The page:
At first, some people think they have a migraine.
They may experience weight loss, day and night sweats, tiredness, mild fever, loss of appetite and depression, the BBC reports.
One patient described it as "a cap of pain like my brain was being squeezed." Symptoms include:
- Severe, often sudden headaches not relieved by painkillers that affect one side of the head or temples.
- Tenderness to the head and scalp -- brushing hair can be painful.
- Swollen temporal arteries visible to the naked eye.
- Jaw pain especially when talking and chewing.
- Vision problems including double vision, blurred vision and sight loss in one or both eyes.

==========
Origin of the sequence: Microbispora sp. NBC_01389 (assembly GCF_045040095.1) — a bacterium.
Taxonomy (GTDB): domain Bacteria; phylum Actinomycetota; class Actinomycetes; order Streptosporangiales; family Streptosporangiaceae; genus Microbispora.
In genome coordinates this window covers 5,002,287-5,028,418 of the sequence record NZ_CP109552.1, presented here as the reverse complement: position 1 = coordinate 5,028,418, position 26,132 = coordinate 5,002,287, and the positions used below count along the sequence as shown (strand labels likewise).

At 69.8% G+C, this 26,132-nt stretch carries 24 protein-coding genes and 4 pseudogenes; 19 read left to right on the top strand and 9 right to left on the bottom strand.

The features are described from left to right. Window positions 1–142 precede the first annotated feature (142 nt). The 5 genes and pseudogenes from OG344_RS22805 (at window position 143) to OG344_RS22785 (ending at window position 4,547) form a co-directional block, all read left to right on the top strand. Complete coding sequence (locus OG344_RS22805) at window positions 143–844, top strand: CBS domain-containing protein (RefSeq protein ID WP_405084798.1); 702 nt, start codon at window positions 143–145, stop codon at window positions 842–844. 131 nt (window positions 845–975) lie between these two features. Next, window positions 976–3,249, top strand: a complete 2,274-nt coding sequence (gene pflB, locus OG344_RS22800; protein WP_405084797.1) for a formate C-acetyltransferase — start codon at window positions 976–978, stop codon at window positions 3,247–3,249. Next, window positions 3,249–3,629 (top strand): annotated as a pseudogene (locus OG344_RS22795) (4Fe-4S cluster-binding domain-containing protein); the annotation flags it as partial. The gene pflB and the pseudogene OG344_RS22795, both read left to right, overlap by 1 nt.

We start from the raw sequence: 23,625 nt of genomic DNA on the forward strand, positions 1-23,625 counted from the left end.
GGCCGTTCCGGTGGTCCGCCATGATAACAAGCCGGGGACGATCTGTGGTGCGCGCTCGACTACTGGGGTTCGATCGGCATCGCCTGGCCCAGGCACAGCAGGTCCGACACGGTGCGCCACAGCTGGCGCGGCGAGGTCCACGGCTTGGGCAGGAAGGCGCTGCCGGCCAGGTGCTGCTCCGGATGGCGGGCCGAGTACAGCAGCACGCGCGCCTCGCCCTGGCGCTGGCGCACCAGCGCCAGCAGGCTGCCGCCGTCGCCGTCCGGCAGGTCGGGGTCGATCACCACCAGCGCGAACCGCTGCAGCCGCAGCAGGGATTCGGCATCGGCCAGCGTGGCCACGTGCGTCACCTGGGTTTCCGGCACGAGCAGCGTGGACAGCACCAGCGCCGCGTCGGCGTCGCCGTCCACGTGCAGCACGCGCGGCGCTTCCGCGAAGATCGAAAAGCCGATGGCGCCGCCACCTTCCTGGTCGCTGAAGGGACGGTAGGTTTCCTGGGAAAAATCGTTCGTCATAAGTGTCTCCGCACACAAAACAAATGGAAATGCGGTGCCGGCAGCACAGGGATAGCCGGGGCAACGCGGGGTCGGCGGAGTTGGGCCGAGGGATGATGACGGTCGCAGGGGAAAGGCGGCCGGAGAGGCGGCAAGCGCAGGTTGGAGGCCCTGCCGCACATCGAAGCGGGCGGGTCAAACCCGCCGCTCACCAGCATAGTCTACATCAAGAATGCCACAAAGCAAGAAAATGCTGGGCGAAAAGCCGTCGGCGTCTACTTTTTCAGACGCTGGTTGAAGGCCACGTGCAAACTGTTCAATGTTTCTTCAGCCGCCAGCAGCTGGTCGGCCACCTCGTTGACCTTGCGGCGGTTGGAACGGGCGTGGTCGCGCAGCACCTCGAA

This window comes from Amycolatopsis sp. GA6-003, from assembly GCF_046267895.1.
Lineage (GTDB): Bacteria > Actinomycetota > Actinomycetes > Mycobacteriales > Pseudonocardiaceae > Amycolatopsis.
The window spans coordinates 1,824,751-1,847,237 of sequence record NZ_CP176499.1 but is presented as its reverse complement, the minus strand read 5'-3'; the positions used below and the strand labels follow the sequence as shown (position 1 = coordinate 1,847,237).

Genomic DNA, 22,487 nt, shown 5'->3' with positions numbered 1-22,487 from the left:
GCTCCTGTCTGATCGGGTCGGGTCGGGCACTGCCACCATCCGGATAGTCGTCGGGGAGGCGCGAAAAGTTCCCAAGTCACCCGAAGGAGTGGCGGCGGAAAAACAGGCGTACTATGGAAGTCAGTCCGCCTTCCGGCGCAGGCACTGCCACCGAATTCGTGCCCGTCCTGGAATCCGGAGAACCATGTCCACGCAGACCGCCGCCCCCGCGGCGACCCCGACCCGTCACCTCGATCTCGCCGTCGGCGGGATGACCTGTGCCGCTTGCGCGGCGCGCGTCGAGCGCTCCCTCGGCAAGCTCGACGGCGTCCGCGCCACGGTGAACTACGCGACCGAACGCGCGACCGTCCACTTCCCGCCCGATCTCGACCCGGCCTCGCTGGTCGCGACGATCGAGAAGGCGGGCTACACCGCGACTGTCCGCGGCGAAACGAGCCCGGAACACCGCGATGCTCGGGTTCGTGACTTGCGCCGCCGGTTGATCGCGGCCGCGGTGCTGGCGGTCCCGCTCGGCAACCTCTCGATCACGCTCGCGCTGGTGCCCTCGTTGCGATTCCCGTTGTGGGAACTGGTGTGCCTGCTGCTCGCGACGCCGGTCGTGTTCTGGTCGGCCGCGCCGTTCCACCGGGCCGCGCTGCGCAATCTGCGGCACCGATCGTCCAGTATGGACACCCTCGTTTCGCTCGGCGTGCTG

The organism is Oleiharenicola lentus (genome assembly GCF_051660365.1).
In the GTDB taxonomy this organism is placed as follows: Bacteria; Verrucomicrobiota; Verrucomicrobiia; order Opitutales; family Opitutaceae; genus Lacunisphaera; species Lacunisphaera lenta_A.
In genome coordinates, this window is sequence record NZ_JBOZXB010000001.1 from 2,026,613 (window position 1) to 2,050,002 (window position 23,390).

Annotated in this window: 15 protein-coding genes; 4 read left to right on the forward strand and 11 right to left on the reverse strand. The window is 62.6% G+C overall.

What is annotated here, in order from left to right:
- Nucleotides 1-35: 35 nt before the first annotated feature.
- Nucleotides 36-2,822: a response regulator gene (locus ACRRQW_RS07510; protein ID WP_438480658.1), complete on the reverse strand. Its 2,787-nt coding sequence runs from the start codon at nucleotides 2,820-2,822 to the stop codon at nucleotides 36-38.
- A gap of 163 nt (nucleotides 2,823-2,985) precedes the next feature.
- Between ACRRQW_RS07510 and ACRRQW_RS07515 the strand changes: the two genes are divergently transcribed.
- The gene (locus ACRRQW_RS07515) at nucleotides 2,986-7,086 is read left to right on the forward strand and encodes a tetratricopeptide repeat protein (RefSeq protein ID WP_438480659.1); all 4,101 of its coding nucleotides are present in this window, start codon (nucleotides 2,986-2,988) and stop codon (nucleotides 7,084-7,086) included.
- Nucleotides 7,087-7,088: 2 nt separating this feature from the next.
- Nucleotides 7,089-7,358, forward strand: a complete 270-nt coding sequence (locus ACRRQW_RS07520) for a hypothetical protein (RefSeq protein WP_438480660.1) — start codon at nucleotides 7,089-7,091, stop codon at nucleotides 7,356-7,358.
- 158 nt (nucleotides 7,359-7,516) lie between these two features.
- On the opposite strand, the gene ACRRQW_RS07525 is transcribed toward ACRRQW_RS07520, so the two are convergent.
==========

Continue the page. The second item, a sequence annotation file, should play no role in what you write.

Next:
These are signs of giant cell arteritis (GCA), which occurs when arteries in the head and neck become inflamed and giant cells accumulate in the artery walls.
And one of those arteries delivers blood to the optic nerve. Starving the nerve of blood can cause permanent blindness.
Once the symptoms appear, there's not much time to act. In some cases, the BBC reports, "sight can be lost within days or even hours. The only thing that can save it is immediate treatment with steroids."
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